The use of 3D cameras as measuring instruments requires the modelling of deviations from the ideal projection model, and indeed the processing of the 3D camera data generated requires the targeted adaptation, development and further development of procedures in the fields of computer graphics and photogrammetry. This Ph. D. thesis therefore focuses on the development of methods of sensor calibration and 3D motion analysis in the context of investigations into inter-human motion behaviour. As a result of its intrinsic design and measurement principle, a 3D camera simultaneously provides amplitude and range data reconstructed from a measurement signal. The simultaneous integration of all data obtained using a 3D camera into an integrated approach is a logical consequence and represents the focus of current procedural development. On the one hand, the complementary characteristics of the observations made support each other due to the creation of a functional context for the measurement channels, with is to be expected to lead to increases in accuracy and reliability. On the other, the expansion of the stochastic model to include variance component estimation ensures that the heterogeneous information pool is fully exploited.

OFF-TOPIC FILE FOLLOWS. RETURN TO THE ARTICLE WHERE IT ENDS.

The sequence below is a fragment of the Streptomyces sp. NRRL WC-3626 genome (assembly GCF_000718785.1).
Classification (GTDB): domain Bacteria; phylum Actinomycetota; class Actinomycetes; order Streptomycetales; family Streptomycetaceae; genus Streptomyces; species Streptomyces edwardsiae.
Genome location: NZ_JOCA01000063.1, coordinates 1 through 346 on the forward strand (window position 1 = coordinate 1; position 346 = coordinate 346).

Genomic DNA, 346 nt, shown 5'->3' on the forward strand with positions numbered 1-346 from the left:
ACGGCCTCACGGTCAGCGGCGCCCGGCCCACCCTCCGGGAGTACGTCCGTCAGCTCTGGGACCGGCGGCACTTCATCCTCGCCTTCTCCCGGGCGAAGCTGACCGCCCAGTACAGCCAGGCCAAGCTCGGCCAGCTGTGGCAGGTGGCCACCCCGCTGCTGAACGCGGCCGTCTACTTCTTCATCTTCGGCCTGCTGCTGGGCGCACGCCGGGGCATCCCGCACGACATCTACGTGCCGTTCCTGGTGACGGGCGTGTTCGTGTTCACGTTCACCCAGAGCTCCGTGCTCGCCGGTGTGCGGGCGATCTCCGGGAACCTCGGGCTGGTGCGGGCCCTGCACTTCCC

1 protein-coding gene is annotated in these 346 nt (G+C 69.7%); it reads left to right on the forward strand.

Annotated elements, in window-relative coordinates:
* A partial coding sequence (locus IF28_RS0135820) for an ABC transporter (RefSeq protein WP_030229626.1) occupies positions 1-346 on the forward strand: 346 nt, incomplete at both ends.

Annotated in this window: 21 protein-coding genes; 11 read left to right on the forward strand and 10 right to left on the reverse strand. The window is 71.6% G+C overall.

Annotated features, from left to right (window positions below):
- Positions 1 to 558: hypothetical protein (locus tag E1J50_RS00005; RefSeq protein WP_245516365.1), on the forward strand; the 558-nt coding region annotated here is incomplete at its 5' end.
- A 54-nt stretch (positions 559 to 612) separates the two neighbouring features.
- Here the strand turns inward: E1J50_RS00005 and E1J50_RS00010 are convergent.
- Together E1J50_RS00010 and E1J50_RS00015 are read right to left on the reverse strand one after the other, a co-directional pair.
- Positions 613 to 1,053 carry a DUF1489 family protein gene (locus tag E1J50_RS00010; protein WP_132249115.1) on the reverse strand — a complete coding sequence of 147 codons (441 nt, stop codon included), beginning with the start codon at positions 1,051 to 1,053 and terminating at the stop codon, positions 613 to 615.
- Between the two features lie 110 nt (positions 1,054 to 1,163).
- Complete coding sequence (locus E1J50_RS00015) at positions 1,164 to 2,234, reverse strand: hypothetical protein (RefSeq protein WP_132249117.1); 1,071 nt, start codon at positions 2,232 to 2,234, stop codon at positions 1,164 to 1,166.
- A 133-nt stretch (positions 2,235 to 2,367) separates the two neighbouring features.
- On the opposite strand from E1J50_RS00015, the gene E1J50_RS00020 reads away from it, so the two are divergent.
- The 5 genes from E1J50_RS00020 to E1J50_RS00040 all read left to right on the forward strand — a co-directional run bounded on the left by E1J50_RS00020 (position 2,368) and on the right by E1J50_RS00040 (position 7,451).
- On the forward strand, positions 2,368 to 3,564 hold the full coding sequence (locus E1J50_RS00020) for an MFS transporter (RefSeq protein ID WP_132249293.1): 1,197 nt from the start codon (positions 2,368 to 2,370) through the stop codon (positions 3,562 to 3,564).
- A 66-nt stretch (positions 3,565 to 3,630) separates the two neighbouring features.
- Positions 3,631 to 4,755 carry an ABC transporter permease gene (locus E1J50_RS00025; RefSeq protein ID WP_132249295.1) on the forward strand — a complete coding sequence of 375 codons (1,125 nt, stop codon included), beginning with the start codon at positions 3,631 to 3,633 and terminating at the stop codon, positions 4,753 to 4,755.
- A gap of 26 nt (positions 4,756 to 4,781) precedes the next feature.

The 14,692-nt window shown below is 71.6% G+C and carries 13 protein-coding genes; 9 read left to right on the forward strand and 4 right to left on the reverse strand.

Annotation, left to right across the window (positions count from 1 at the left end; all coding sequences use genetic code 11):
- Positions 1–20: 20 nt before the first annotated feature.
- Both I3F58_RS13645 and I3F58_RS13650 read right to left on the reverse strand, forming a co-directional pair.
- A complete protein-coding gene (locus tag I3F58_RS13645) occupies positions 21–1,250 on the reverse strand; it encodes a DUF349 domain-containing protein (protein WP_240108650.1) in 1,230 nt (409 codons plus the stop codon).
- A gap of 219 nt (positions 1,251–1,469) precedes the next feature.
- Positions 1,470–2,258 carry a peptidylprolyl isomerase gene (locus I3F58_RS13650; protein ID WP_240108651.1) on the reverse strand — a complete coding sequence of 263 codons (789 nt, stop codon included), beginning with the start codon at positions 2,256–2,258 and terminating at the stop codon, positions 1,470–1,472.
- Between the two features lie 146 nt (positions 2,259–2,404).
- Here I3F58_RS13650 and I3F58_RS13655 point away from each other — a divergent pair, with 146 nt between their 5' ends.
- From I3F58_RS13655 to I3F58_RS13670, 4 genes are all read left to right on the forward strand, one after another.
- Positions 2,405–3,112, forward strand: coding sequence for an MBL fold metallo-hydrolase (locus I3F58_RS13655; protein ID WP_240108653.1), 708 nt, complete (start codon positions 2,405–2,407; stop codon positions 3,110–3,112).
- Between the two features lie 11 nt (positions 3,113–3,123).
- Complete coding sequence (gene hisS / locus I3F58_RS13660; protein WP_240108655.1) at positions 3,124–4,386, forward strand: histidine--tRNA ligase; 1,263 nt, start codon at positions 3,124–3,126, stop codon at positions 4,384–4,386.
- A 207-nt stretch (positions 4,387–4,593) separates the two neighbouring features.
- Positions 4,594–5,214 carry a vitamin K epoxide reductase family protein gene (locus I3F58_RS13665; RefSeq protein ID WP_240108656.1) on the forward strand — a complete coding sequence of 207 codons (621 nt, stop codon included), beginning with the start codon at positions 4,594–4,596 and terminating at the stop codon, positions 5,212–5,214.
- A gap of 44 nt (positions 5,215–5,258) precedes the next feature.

The integrated bundle adjustment developed facilitates the definition of precise 3D camera geometry and the estimation of range-measurement-specific correction parameters required for the modelling of the linear, cyclical and latency defectives of a distance measurement made using a 3D camera.
The integrated calibration routine jointly adjusts appropriate dimensions across both information channels, and also automatically estimates optimum observation weights. The method is based on the same flexible principle used in self-calibration, does not require spatial object data and therefore foregoes the time-consuming determination of reference distances with superior accuracy. The accuracy analyses carried out confirm the correctness of the proposed functional contexts, but nevertheless exhibit weaknesses in the form of non-parameterized range-measurement-specific errors. This notwithstanding, the future expansion of the mathematical model developed is guaranteed due to its adaptivity and modular implementation. The accuracy of a new 3D point coordinate can be set at 5 mm further to calibration. In the case of depth imaging technology - which is influenced by a range of usually simultaneously occurring noise sources - this level of accuracy is very promising, especially in terms of the development of evaluation algorithms based on corrected 3D camera data.